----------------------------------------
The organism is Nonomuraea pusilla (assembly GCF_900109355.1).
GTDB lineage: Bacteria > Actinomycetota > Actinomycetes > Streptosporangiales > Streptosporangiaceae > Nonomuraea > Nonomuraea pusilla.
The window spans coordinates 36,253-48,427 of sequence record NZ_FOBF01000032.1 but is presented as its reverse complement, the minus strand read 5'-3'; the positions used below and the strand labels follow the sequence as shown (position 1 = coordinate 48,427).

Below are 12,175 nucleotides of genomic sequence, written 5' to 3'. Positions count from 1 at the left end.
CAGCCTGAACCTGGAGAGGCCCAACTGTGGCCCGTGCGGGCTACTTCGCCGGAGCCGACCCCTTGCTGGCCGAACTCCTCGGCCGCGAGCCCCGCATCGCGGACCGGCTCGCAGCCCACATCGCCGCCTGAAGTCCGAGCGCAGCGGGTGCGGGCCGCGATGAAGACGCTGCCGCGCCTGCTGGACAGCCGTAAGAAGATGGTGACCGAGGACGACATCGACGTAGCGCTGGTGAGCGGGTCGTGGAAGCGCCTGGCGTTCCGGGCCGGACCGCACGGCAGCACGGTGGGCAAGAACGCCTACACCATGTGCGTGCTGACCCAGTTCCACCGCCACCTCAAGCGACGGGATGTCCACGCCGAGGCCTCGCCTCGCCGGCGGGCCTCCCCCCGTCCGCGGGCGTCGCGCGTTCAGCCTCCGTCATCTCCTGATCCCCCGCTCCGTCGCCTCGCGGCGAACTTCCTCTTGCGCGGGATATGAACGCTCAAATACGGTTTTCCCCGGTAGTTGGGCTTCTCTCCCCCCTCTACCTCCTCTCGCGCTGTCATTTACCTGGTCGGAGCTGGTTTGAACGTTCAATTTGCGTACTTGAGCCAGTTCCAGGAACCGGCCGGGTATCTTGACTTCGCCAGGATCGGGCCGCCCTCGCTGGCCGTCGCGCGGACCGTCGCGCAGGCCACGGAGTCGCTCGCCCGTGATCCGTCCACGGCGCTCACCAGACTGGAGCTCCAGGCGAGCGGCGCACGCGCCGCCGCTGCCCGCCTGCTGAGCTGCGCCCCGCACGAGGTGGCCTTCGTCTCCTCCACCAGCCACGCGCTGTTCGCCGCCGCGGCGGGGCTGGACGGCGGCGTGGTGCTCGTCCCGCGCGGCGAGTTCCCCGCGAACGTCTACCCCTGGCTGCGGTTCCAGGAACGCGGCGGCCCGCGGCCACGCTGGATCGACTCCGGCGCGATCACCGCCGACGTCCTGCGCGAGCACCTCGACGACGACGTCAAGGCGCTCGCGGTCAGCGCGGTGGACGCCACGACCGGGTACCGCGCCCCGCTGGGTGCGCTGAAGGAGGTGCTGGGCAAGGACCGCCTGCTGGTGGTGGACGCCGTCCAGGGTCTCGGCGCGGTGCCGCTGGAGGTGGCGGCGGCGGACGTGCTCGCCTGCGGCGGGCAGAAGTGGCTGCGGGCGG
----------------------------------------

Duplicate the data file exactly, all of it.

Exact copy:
The organism is Nonomuraea pusilla (assembly GCF_900109355.1).
GTDB lineage: Bacteria > Actinomycetota > Actinomycetes > Streptosporangiales > Streptosporangiaceae > Nonomuraea > Nonomuraea pusilla.
The window spans coordinates 36,253-48,427 of sequence record NZ_FOBF01000032.1 but is presented as its reverse complement, the minus strand read 5'-3'; the positions used below and the strand labels follow the sequence as shown (position 1 = coordinate 48,427).

Below are 12,175 nucleotides of genomic sequence, written 5' to 3'. Positions count from 1 at the left end.
CAGCCTGAACCTGGAGAGGCCCAACTGTGGCCCGTGCGGGCTACTTCGCCGGAGCCGACCCCTTGCTGGCCGAACTCCTCGGCCGCGAGCCCCGCATCGCGGACCGGCTCGCAGCCCACATCGCCGCCTGAAGTCCGAGCGCAGCGGGTGCGGGCCGCGATGAAGACGCTGCCGCGCCTGCTGGACAGCCGTAAGAAGATGGTGACCGAGGACGACATCGACGTAGCGCTGGTGAGCGGGTCGTGGAAGCGCCTGGCGTTCCGGGCCGGACCGCACGGCAGCACGGTGGGCAAGAACGCCTACACCATGTGCGTGCTGACCCAGTTCCACCGCCACCTCAAGCGACGGGATGTCCACGCCGAGGCCTCGCCTCGCCGGCGGGCCTCCCCCCGTCCGCGGGCGTCGCGCGTTCAGCCTCCGTCATCTCCTGATCCCCCGCTCCGTCGCCTCGCGGCGAACTTCCTCTTGCGCGGGATATGAACGCTCAAATACGGTTTTCCCCGGTAGTTGGGCTTCTCTCCCCCCTCTACCTCCTCTCGCGCTGTCATTTACCTGGTCGGAGCTGGTTTGAACGTTCAATTTGCGTACTTGAGCCAGTTCCAGGAACCGGCCGGGTATCTTGACTTCGCCAGGATCGGGCCGCCCTCGCTGGCCGTCGCGCGGACCGTCGCGCAGGCCACGGAGTCGCTCGCCCGTGATCCGTCCACGGCGCTCACCAGACTGGAGCTCCAGGCGAGCGGCGCACGCGCCGCCGCTGCCCGCCTGCTGAGCTGCGCCCCGCACGAGGTGGCCTTCGTCTCCTCCACCAGCCACGCGCTGTTCGCCGCCGCGGCGGGGCTGGACGGCGGCGTGGTGCTCGTCCCGCGCGGCGAGTTCCCCGCGAACGTCTACCCCTGGCTGCGGTTCCAGGAACGCGGCGGCCCGCGGCCACGCTGGATCGACTCCGGCGCGATCACCGCCGACGTCCTGCGCGAGCACCTCGACGACGACGTCAAGGCGCTCGCGGTCAGCGCGGTGGACGCCACGACCGGGTACCGCGCCCCGCTGGGTGCGCTGAAGGAGGTGCTGGGCAAGGACCGCCTGCTGGTGGTGGACGCCGTCCAGGGTCTCGGCGCGGTGCCGCTGGAGGTGGCGGCGGCGGACGTGCTCGCCTGCGGCGGGCAGAAGTGGCTGCGGGCGG